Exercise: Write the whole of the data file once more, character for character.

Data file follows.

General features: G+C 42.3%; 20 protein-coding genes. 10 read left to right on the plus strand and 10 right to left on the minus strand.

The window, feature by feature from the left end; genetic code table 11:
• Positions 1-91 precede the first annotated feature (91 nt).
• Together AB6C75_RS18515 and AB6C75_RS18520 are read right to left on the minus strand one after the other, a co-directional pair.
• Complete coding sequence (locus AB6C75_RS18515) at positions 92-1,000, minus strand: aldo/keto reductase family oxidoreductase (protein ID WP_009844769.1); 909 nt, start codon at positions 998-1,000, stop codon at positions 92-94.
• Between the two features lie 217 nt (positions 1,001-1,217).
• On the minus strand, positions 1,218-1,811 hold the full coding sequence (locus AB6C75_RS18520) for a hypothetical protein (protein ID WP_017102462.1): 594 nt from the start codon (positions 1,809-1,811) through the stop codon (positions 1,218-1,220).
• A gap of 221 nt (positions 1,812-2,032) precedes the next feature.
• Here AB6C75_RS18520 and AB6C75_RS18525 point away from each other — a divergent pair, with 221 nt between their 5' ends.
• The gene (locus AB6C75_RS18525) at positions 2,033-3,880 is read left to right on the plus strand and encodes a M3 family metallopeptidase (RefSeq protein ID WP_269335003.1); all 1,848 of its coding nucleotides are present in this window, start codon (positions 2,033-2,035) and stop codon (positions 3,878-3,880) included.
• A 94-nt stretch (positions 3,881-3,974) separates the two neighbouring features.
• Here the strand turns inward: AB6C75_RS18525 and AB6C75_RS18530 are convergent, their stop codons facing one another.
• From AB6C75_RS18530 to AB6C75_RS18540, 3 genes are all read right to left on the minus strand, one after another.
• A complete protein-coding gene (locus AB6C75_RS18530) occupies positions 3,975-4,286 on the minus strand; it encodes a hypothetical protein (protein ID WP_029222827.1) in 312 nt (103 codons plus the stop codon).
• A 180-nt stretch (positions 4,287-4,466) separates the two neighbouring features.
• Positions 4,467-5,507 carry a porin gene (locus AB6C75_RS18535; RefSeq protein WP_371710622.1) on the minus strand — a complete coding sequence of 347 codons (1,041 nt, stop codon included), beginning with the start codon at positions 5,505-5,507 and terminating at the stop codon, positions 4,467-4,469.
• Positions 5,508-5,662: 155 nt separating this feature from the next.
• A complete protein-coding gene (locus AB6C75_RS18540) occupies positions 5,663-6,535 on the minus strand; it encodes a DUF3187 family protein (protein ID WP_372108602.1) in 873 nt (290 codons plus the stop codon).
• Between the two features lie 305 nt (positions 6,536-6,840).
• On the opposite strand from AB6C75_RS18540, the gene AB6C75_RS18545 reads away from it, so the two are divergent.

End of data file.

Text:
General features: G+C 42.3%; 20 protein-coding genes. 10 read left to right on the plus strand and 10 right to left on the minus strand.

The window, feature by feature from the left end; genetic code table 11:
• Positions 1-91 precede the first annotated feature (91 nt).
• Together AB6C75_RS18515 and AB6C75_RS18520 are read right to left on the minus strand one after the other, a co-directional pair.
• Complete coding sequence (locus AB6C75_RS18515) at positions 92-1,000, minus strand: aldo/keto reductase family oxidoreductase (protein ID WP_009844769.1); 909 nt, start codon at positions 998-1,000, stop codon at positions 92-94.
• Between the two features lie 217 nt (positions 1,001-1,217).
• On the minus strand, positions 1,218-1,811 hold the full coding sequence (locus AB6C75_RS18520) for a hypothetical protein (protein ID WP_017102462.1): 594 nt from the start codon (positions 1,809-1,811) through the stop codon (positions 1,218-1,220).
• A gap of 221 nt (positions 1,812-2,032) precedes the next feature.
• Here AB6C75_RS18520 and AB6C75_RS18525 point away from each other — a divergent pair, with 221 nt between their 5' ends.
• The gene (locus AB6C75_RS18525) at positions 2,033-3,880 is read left to right on the plus strand and encodes a M3 family metallopeptidase (RefSeq protein ID WP_269335003.1); all 1,848 of its coding nucleotides are present in this window, start codon (positions 2,033-2,035) and stop codon (positions 3,878-3,880) included.
• A 94-nt stretch (positions 3,881-3,974) separates the two neighbouring features.
• Here the strand turns inward: AB6C75_RS18525 and AB6C75_RS18530 are convergent, their stop codons facing one another.
• From AB6C75_RS18530 to AB6C75_RS18540, 3 genes are all read right to left on the minus strand, one after another.
• A complete protein-coding gene (locus AB6C75_RS18530) occupies positions 3,975-4,286 on the minus strand; it encodes a hypothetical protein (protein ID WP_029222827.1) in 312 nt (103 codons plus the stop codon).
• A 180-nt stretch (positions 4,287-4,466) separates the two neighbouring features.
• Positions 4,467-5,507 carry a porin gene (locus AB6C75_RS18535; RefSeq protein WP_371710622.1) on the minus strand — a complete coding sequence of 347 codons (1,041 nt, stop codon included), beginning with the start codon at positions 5,505-5,507 and terminating at the stop codon, positions 4,467-4,469.
• Positions 5,508-5,662: 155 nt separating this feature from the next.
• A complete protein-coding gene (locus AB6C75_RS18540) occupies positions 5,663-6,535 on the minus strand; it encodes a DUF3187 family protein (protein ID WP_372108602.1) in 873 nt (290 codons plus the stop codon).
• Between the two features lie 305 nt (positions 6,536-6,840).
• On the opposite strand from AB6C75_RS18540, the gene AB6C75_RS18545 reads away from it, so the two are divergent.